Accepted for Publication: November 28, 2013.
Corresponding Author: Peter S. Hussey, PhD, RAND Corporation, 20 Park Plaza, Ste 920, Boston, MA 02116 (email@example.com).
Published Online: March 17, 2014. doi:10.1001/jamainternmed.2014.245.
Author Contributions: Dr Hussey had full access to all the data in the study and takes responsibility for the integrity of the data and the accuracy of the data analysis.
Study concept and design: Hussey, Schneider, Rudin, Fox, Pollack.
Acquisition, analysis, or interpretation of data: All authors.
Drafting of the manuscript: Hussey, Schneider, Lai, Pollack.
Critical revision of the manuscript for important intellectual content: All authors.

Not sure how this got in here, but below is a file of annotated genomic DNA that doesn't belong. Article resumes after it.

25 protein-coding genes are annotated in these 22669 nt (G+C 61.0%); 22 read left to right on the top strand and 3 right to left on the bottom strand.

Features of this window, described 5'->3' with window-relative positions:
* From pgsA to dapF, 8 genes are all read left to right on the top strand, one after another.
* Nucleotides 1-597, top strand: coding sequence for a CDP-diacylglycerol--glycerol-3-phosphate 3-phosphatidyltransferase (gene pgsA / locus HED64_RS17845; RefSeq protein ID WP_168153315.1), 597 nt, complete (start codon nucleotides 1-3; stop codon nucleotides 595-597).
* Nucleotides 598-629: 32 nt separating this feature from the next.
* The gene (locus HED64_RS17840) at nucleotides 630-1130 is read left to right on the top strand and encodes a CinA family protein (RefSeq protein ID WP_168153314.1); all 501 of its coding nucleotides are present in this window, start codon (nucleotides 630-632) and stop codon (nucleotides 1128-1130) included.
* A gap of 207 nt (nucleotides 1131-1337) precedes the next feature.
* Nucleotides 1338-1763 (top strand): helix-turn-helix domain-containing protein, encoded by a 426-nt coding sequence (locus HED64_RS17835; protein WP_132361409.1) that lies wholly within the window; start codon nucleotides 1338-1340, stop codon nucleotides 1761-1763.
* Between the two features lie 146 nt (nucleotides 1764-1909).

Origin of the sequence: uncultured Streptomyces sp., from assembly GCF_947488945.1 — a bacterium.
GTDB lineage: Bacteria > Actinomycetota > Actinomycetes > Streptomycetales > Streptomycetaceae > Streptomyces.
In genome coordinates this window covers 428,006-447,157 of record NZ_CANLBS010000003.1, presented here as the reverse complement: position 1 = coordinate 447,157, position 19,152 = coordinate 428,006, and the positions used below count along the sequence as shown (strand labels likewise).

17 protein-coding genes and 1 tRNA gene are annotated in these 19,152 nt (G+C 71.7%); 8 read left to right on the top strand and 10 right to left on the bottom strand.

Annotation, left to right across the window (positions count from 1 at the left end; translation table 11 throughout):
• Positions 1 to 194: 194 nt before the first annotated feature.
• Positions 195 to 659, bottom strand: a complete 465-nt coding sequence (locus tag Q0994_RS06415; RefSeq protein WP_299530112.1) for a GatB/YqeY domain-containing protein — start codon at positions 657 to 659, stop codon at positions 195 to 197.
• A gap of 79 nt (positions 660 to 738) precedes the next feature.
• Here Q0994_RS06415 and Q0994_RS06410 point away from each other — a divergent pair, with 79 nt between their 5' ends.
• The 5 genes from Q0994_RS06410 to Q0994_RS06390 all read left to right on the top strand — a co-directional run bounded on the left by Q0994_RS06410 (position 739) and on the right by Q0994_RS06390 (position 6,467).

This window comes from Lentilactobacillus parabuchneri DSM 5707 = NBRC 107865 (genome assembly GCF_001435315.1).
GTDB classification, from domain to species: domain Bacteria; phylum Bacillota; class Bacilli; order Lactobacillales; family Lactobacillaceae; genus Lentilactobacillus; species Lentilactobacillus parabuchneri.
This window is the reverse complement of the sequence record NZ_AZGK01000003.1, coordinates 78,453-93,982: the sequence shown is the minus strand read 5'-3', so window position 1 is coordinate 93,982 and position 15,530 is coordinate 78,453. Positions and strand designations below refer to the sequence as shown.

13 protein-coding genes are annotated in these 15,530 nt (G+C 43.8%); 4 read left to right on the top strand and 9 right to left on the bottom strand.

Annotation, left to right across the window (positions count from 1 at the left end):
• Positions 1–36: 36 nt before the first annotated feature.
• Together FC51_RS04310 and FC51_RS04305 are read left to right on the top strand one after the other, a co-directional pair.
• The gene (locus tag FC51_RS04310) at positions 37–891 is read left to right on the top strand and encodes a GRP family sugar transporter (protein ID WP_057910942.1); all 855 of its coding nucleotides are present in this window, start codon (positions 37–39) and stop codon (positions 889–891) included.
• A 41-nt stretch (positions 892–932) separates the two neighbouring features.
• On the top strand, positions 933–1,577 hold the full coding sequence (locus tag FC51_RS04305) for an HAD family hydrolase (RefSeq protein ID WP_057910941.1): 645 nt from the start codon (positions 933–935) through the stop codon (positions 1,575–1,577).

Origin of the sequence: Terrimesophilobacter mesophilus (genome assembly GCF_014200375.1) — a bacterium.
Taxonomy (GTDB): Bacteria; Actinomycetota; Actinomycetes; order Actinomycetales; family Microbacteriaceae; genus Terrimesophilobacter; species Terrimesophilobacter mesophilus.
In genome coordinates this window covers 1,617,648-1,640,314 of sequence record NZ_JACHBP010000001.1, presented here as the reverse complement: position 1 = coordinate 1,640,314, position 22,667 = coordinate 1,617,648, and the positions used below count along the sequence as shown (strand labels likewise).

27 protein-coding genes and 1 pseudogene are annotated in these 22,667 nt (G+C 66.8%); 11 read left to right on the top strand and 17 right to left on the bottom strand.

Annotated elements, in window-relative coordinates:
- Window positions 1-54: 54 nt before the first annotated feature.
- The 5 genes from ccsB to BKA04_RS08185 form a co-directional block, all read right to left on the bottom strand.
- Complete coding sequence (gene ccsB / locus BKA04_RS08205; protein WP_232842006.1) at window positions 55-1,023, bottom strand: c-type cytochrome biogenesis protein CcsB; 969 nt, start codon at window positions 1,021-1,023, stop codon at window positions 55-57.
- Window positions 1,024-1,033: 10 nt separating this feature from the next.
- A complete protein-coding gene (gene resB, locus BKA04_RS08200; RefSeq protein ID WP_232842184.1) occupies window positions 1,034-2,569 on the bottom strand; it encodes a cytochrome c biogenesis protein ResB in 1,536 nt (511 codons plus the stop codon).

Statistical analysis: Hussey, Schneider, Rudin, Fox, Lai.
Obtained funding: Hussey, Schneider.
Administrative, technical, or material support: Rudin.
Study supervision: Hussey, Schneider.
Conflict of Interest Disclosures: None reported.
Funding/Support: This study was supported by the Aetna Foundation, the National Cancer Institute (Dr Pollack), and grant K07 CA151910 from the Office of Behavioral and Social Sciences (K07 CA151910).
Role of the Sponsor: The funding sources had no role in the design and conduct of the study; collection, management, analysis, or interpretation of the data; preparation, review, or approval of the manuscript; and decision to submit the manuscript for publication.
Previous Presentation: This study was presented at the Society for General Internal Medicine Annual Meeting; April 25, 2013; Denver, Colorado.
Additional Contributions: Claude Setodji, PhD, RAND Corporation, provided statistical advice.
Create a personal account or sign in to: